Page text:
Wednesday, March 20, 2024

Which Majority Should Rule?

Daniel Wodak has a very interesting paper, Which Majority Should Rule? (PDF), in which he argues for the following position:

 POPULAR MAJORITARIANISM If the majority should rule, the option that won the most votes should win, as the popular majority must control how they are governed.

This is, as Wodak notes a position that is often said to be true, but often not defended and often implicitly or explicitly attacked; it is also not strictly true of most national election systems. Most legislatures in the free world, for instance, are elected on the basis of districts or ridings or wards, which often are divisions of even larger constitutional units like states or provinces. The U. S. House of Representatives, for instance, is elected not on the basis of pure majority in a popular vote but on the basis of districts of states, and a party controls the House (and therefore actually controls legislative powers of governance) not on the basis of votes but on the basis of districts won across all the states. The major opposing position to Popular Majoritarianism, and the one that Wodak primarily argues against, is Electoral Majoritarianism. 

Wodak unfortunately does not give any strict statement of Electoral Majoritarianism, but he associates it with Mill's description of common electoral systems as based not on rule by majority but rule by the majority of the majority. In effect, the idea is that if the majority should rule, the option that won the most districts on the basis of the most votes in each should win. An important aspect of this, which will be relevant to my comments, is that Electoral Majoritarianism can be seen as two-tier Popular Majoritarianism. You can in fact characterize many forms of Electoral Majoritarianism in the terms that Wodak uses to characterize Popular Majoritarianism, but for Electoral Majoritarianism, there are two kinds of voters in two kinds of elections: the individual voters (what we normally call voters) and the districts. The individual voters decide the vote of their district, and then the option that won the most district-votes wins. (It's less clear whether all forms of Electoral Majoritarianism can be characterized as such.)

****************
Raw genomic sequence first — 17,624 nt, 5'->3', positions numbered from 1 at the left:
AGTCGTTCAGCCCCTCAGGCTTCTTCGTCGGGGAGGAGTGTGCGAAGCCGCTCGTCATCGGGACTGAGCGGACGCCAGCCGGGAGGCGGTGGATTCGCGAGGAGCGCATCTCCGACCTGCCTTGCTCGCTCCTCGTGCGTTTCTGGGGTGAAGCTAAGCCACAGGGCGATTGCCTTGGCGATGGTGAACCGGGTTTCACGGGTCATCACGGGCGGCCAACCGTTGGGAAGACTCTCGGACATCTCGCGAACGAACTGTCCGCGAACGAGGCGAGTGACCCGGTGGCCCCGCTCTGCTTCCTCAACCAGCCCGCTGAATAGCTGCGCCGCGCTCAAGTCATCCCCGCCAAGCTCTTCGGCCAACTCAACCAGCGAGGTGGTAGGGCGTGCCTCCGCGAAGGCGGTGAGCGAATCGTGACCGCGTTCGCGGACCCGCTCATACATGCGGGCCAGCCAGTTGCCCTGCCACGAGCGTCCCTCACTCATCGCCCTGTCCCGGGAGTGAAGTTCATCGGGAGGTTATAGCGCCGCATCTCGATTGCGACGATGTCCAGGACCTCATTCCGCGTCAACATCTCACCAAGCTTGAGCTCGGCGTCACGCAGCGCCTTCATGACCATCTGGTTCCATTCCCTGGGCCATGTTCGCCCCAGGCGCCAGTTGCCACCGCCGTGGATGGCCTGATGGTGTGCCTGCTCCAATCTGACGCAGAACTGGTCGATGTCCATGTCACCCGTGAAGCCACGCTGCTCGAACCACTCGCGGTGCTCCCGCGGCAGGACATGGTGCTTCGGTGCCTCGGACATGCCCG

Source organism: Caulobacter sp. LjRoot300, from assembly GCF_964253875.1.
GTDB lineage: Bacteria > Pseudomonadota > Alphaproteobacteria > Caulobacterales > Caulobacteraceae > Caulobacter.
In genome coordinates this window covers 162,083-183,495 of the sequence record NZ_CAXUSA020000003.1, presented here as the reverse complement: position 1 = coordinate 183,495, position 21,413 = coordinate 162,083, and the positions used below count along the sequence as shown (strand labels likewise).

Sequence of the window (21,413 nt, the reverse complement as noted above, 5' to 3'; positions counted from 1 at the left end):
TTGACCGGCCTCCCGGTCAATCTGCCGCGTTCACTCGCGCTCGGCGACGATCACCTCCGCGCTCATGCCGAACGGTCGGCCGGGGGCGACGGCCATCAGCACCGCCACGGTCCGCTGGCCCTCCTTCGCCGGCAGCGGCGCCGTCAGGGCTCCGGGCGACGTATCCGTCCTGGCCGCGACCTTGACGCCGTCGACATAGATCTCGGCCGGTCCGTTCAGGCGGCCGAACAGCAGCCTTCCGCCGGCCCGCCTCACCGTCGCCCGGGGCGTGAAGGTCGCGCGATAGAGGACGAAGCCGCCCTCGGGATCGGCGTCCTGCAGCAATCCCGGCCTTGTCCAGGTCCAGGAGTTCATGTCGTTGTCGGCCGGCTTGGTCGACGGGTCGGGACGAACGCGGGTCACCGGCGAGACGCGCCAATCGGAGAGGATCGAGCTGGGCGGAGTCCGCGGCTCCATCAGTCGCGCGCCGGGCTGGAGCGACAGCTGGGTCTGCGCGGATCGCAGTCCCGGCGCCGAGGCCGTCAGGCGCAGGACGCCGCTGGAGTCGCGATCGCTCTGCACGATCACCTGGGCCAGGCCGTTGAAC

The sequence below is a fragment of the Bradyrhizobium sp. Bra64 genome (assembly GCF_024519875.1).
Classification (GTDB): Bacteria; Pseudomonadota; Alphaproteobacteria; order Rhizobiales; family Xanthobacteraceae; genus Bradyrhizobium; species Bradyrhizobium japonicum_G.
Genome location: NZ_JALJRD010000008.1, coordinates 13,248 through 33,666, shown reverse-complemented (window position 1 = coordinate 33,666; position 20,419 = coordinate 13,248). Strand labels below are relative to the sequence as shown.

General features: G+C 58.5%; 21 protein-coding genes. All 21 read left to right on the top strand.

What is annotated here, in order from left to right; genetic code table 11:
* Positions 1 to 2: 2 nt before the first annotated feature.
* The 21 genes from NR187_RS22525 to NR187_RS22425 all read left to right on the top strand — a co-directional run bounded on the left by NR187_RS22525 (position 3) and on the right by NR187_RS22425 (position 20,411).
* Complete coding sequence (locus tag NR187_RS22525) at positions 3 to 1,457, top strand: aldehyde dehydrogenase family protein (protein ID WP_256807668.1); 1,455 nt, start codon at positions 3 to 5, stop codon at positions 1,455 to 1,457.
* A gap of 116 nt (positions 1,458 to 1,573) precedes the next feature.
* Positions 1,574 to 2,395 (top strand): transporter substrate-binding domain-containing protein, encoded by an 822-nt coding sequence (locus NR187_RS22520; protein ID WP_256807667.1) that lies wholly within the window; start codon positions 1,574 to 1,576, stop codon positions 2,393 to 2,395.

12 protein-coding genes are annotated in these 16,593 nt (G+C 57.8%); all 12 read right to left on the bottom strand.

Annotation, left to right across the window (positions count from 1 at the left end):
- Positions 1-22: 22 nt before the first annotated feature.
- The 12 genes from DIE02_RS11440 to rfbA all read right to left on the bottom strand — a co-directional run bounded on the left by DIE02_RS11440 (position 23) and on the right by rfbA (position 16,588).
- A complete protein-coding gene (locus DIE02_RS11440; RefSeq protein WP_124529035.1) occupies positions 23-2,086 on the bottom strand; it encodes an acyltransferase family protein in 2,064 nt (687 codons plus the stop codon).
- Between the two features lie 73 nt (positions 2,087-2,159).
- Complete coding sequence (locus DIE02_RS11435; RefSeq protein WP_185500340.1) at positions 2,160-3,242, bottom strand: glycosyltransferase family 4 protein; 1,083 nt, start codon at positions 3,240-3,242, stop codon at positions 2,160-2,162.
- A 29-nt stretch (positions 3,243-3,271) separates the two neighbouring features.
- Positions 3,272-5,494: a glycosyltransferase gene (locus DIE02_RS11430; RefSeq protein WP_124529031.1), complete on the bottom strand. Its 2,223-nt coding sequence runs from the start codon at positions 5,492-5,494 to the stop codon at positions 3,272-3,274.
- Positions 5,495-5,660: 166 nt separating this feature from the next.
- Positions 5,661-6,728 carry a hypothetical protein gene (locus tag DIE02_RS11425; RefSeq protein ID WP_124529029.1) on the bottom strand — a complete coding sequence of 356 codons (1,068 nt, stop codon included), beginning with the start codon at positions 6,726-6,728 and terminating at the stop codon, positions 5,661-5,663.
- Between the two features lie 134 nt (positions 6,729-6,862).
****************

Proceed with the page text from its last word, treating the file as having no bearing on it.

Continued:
I do not think that any of the arguments for Popular Majoritarianism are sound. It is particularly impossible, I think, to affirm Popular Majoritarianism on gounds of 'self-governance of the people' while also accepting the principle of representative government, because representative government is like Electoral Majoritarianism two-tier in a way that makes almost all, and perhaps all, of the arguments for Popular Majoritarianism easily adaptable into arguments against representative government; this is particularly true in a federal system. Representative government might not be logically inconsistent with Popular Majoritarianism as a general system, but I think it is practically inconsistent. 

One argument sometimes brought against Electoral Majoritarianism is that it violates what is sometimes called anonymity, the principle that the outcome of the election should not depend on which voters vote for or against. This is very important, because in fact most people who accept Electoral Majoritarianism do so precisely because they reject anonymity. For instance, in the United States our electoral system is at several different levels set up to obtain spread-around majority. In the United States, elections are run by states, with each state running its election its own way; the President Elect is the candidate who wins the majority of elections, as weighted by the Congressional Representation (and thus partly by the population) of the states that run them. The entire purpose of this is to guarantee that the President of the United States is not put into power entirely by the citizens of a few states. Virginia was the state that specifically worried the Founding Fathers: Virginia at the time the Constitution was ratified was approaching one-fifth of the entire population of the United States, with the next most populous states, Pennsylvania, North Carolina, and Massachusetts, each around 10%. (As a comparison, today California has about one-eighth of the U. S. population.) In any pure majority election, the interests specific to Virginia residents would pack around twice the weight of the interests of even a very populous state; and more than ten times the weight of the interests of the smallest states. For the Founders, it did matter which voters were voting, because voter interests mattered; a system in which large-state interests could swamp small-state interests was regarded as intolerable. But while the U. S. system is particularly devoted to the principle of a spread-around majority, other election systems do in fact tend to get divided up on principles that at least make a spread-around majority more likely (for at least some offices) than it would be under Popular Majoritarianism. Large-state and small-state, urban and rural, traditional ethnic and subnational groupings: there are lots of reasons why one would prefer that at least some offices are manned by people with broadly distributed support, and all of those reasons are reasons why one would reject anonymity